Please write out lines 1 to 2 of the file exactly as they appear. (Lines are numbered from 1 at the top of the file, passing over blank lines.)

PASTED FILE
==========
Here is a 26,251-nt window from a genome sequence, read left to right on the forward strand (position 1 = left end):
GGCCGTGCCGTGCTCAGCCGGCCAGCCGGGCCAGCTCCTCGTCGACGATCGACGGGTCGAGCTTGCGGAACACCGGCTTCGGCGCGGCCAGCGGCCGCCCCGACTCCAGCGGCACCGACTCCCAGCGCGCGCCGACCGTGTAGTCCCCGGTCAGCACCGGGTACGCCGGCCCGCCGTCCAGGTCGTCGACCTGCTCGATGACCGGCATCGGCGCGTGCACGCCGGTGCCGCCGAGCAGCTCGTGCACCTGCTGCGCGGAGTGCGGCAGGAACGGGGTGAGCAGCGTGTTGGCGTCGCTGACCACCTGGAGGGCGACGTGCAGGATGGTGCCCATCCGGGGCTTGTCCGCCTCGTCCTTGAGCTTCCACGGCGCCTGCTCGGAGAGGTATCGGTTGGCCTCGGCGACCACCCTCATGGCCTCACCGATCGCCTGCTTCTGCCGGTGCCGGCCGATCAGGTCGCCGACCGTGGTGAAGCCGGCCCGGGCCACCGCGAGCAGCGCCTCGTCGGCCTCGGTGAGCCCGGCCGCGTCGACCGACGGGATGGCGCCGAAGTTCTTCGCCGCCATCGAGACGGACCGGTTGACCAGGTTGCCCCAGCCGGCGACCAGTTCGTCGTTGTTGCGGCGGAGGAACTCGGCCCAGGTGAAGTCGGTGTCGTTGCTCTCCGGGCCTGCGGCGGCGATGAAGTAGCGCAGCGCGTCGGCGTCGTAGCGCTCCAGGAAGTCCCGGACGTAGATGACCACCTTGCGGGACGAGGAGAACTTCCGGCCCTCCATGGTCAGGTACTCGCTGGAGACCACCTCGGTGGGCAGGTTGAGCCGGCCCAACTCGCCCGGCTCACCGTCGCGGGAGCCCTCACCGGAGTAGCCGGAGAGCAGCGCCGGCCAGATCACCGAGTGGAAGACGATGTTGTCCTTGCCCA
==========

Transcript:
Here is a 26,251-nt window from a genome sequence, read left to right on the forward strand (position 1 = left end):
GGCCGTGCCGTGCTCAGCCGGCCAGCCGGGCCAGCTCCTCGTCGACGATCGACGGGTCGAGCTTGCGGAACACCGGCTTCGGCGCGGCCAGCGGCCGCCCCGACTCCAGCGGCACCGACTCCCAGCGCGCGCCGACCGTGTAGTCCCCGGTCAGCACCGGGTACGCCGGCCCGCCGTCCAGGTCGTCGACCTGCTCGATGACCGGCATCGGCGCGTGCACGCCGGTGCCGCCGAGCAGCTCGTGCACCTGCTGCGCGGAGTGCGGCAGGAACGGGGTGAGCAGCGTGTTGGCGTCGCTGACCACCTGGAGGGCGACGTGCAGGATGGTGCCCATCCGGGGCTTGTCCGCCTCGTCCTTGAGCTTCCACGGCGCCTGCTCGGAGAGGTATCGGTTGGCCTCGGCGACCACCCTCATGGCCTCACCGATCGCCTGCTTCTGCCGGTGCCGGCCGATCAGGTCGCCGACCGTGGTGAAGCCGGCCCGGGCCACCGCGAGCAGCGCCTCGTCGGCCTCGGTGAGCCCGGCCGCGTCGACCGACGGGATGGCGCCGAAGTTCTTCGCCGCCATCGAGACGGACCGGTTGACCAGGTTGCCCCAGCCGGCGACCAGTTCGTCGTTGTTGCGGCGGAGGAACTCGGCCCAGGTGAAGTCGGTGTCGTTGCTCTCCGGGCCTGCGGCGGCGATGAAGTAGCGCAGCGCGTCGGCGTCGTAGCGCTCCAGGAAGTCCCGGACGTAGATGACCACCTTGCGGGACGAGGAGAACTTCCGGCCCTCCATGGTCAGGTACTCGCTGGAGACCACCTCGGTGGGCAGGTTGAGCCGGCCCAACTCGCCCGGCTCACCGTCGCGGGAGCCCTCACCGGAGTAGCCGGAGAGCAGCGCCGGCCAGATCACCGAGTGGAAGACGATGTTGTCCTTGCCCA